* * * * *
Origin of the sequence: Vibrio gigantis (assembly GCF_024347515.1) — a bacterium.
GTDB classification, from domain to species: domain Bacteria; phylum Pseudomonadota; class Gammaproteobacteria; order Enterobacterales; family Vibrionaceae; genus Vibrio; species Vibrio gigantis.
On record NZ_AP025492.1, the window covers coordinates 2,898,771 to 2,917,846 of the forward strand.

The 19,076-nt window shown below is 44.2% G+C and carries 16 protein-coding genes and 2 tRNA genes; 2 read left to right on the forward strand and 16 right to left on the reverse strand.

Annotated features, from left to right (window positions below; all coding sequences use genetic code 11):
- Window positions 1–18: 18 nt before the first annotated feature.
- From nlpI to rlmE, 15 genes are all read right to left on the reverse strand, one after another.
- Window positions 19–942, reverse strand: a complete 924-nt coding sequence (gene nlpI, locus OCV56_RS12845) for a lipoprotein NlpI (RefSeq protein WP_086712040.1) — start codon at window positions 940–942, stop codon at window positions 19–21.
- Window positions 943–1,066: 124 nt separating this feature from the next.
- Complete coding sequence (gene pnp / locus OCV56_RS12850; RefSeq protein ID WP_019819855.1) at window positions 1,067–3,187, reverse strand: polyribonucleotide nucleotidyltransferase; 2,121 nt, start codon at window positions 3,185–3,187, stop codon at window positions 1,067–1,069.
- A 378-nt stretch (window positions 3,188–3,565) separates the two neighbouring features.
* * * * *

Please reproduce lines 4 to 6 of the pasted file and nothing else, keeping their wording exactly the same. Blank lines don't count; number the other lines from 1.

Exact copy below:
The 19,076-nt window shown below is 44.2% G+C and carries 16 protein-coding genes and 2 tRNA genes; 2 read left to right on the forward strand and 16 right to left on the reverse strand.

Annotated features, from left to right (window positions below; all coding sequences use genetic code 11):
- Window positions 1–18: 18 nt before the first annotated feature.